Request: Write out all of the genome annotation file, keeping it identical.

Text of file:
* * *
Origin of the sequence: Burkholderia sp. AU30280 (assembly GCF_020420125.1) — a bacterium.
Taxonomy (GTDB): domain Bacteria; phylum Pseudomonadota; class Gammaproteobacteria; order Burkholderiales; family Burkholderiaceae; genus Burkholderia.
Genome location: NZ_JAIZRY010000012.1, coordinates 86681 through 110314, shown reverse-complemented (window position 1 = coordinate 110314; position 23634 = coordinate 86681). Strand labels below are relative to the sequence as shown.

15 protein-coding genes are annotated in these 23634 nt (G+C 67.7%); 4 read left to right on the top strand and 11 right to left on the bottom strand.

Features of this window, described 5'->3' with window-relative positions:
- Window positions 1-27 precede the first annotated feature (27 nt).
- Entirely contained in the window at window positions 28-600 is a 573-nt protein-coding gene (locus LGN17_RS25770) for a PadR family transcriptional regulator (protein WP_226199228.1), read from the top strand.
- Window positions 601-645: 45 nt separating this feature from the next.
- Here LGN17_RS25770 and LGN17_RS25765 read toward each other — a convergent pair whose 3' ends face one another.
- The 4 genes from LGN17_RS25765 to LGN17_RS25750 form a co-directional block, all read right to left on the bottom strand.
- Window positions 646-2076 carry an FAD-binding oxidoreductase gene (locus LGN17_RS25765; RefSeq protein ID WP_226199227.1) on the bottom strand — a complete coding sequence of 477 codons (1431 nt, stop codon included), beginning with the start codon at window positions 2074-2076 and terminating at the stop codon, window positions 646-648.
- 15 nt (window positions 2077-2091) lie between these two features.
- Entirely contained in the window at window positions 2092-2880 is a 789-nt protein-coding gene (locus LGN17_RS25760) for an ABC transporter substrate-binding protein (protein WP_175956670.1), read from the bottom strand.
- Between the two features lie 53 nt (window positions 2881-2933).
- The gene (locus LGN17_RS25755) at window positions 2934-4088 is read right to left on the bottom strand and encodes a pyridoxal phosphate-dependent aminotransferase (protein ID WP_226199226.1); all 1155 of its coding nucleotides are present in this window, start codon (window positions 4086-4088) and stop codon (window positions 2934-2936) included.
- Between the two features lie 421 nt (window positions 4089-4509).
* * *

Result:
Origin of the sequence: Burkholderia sp. AU30280 (assembly GCF_020420125.1) — a bacterium.
Taxonomy (GTDB): domain Bacteria; phylum Pseudomonadota; class Gammaproteobacteria; order Burkholderiales; family Burkholderiaceae; genus Burkholderia.
Genome location: NZ_JAIZRY010000012.1, coordinates 86681 through 110314, shown reverse-complemented (window position 1 = coordinate 110314; position 23634 = coordinate 86681). Strand labels below are relative to the sequence as shown.

15 protein-coding genes are annotated in these 23634 nt (G+C 67.7%); 4 read left to right on the top strand and 11 right to left on the bottom strand.

Features of this window, described 5'->3' with window-relative positions:
- Window positions 1-27 precede the first annotated feature (27 nt).
- Entirely contained in the window at window positions 28-600 is a 573-nt protein-coding gene (locus LGN17_RS25770) for a PadR family transcriptional regulator (protein WP_226199228.1), read from the top strand.
- Window positions 601-645: 45 nt separating this feature from the next.
- Here LGN17_RS25770 and LGN17_RS25765 read toward each other — a convergent pair whose 3' ends face one another.
- The 4 genes from LGN17_RS25765 to LGN17_RS25750 form a co-directional block, all read right to left on the bottom strand.
- Window positions 646-2076 carry an FAD-binding oxidoreductase gene (locus LGN17_RS25765; RefSeq protein ID WP_226199227.1) on the bottom strand — a complete coding sequence of 477 codons (1431 nt, stop codon included), beginning with the start codon at window positions 2074-2076 and terminating at the stop codon, window positions 646-648.
- 15 nt (window positions 2077-2091) lie between these two features.
- Entirely contained in the window at window positions 2092-2880 is a 789-nt protein-coding gene (locus LGN17_RS25760) for an ABC transporter substrate-binding protein (protein WP_175956670.1), read from the bottom strand.
- Between the two features lie 53 nt (window positions 2881-2933).
- The gene (locus LGN17_RS25755) at window positions 2934-4088 is read right to left on the bottom strand and encodes a pyridoxal phosphate-dependent aminotransferase (protein ID WP_226199226.1); all 1155 of its coding nucleotides are present in this window, start codon (window positions 4086-4088) and stop codon (window positions 2934-2936) included.
- Between the two features lie 421 nt (window positions 4089-4509).